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My ex threatened me with a gun in his sleep


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Lately, whenever I have panic attacks, I get this weird feeling that someone is pointing a gun at me. It's so vivid, I can clearly picture the gun and the hand holding it. I thought this was really weird until I made a connection recently between associating anxiety with being held at gun point and an incident that happened with my emotionally and sexually abusive ex.

 

One night, I stayed up to wait for his laundry to finish while he went to bed early because he had an early meeting at work. When his clothes were done, I went into his room to hang them up. I made a little noise, and he half-woke up, confused and babbling about things that didn't make any sense, which wasn't terribly unusual for him. But at some point, he freaked out and couldn't remember who I was (he kept asking me what number I was? and was startled that I wasn't his mom?). He jumped out of bed and dove at the desk drawer where he kept his gun. He kept his gun in one drawer and the cartridge in another, so I knew the gun wasn't loaded, but it wouldn't have taken him very long to load. I shut myself in his closet and started yelling for him to please, please, please wake up. When I didn't hear any more movement, I peeked out of the door to see him sitting on the floor, looking confused, with his hand in the open gun drawer. I said something along the lines of "You're still asleep, you're having a bad dream. It's just me, C. Go back to bed." And he got up, got into bed, and immediately fell sleep. I went in the living room, laid down on the couch (this was one of the many times where he had told me to sleep on the couch instead of in bed with him "so that he could get some sleep") and cried myself to sleep.

 

The next day, and for the rest of the time we were dating, he could not understand why this upset me or why I thought this was a big deal, since according to him, he was awake enough not to shoot me and the gun wasn't loaded. He never apologized, or even acknowledged that the incident terrified me. He claims that he never touched the gun, but then again, he wasn't awake enough to recognize his own live-in girlfriend. He thought I was being ridiculous for being scared. I'm just wanting some other opinions on this. Is it crazy that this still affects me? I wasn't consciously dwelling on it. There's just been a lot of unpacking going on after this relationship and it makes me feel crazy. Have I been making a mountain out of a molehill?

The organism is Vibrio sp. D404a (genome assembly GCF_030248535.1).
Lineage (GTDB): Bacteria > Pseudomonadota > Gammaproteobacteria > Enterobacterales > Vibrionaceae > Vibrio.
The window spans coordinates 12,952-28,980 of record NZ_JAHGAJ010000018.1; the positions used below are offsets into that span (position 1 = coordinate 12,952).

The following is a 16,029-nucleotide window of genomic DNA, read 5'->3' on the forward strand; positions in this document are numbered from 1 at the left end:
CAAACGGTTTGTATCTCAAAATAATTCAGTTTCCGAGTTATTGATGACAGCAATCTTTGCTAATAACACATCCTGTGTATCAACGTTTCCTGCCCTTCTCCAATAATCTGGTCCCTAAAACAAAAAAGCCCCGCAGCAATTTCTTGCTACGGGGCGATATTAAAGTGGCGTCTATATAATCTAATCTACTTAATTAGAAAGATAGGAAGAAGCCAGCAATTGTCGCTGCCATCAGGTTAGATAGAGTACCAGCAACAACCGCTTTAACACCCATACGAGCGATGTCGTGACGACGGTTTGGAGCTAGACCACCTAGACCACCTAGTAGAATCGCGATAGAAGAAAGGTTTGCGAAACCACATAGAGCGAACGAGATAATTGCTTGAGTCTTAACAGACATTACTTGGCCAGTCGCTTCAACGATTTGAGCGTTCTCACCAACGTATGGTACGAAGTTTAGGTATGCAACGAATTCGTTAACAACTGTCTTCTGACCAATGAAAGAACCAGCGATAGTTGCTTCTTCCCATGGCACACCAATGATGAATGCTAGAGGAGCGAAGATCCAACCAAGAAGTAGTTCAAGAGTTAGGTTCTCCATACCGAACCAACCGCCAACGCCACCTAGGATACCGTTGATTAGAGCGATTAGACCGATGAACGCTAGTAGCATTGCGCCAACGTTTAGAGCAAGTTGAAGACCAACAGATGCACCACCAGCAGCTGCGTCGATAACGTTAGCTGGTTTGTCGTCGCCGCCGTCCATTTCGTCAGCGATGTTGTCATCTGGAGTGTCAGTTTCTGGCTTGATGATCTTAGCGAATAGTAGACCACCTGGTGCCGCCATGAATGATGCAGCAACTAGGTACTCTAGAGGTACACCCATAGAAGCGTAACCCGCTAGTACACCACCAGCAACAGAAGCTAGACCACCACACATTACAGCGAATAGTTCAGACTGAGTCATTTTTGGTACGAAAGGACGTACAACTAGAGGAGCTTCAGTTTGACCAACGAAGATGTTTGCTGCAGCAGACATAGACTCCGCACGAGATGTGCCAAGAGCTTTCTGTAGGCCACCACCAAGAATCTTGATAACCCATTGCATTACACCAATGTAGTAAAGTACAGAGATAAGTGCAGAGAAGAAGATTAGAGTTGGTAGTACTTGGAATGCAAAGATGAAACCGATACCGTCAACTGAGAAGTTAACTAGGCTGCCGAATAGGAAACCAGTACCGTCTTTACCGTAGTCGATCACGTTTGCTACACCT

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No, you are not making a mountain out of a molehill. You are suffering from post traumatic stress. Suggest that you make an apointment with you family physician and he will guide you. It is good that you got out of that abusive relationship. ..chi

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No, you're not crazy. I agree with Chi, you need to make an appointment with someone and get some help. Having a gun pointed at you by someone aware or unaware of what they're doing is not a joke. Loaded or unloaded makes no difference. He knew he had problems with sleepwalking or whatever anyone wants to call it. It certainly sounds like that's what he was doing. Having an easily accessible firearm with that type of problem is the height of irresponsibility and stupidity. It should have been kept in a lockbox or safe. I hope this guy never has kids.

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That sounds terrifying... unfortunately I know what you are going through and it is a serious issue. Maybe it would help you to hear the perspective from the other side: I've had two episodes like that, once with my current girlfriend and one with my ex-girlfriend. Both times I woke up and saw my partner as a faceless entity that wanted to kill me, I got scared and angry and started shouting at them with my fist ready. I can't even begin to imagine the feeling of a gun rather than fists.

 

I remember having a very serious intent of defending myself to the point that my adrenaline was pumping and heart was racing when I came to. It must have been a very traumatic experience for you. I know my ex took it hard for months although my current wasn't fazed by it. She actually slapped me awake lol.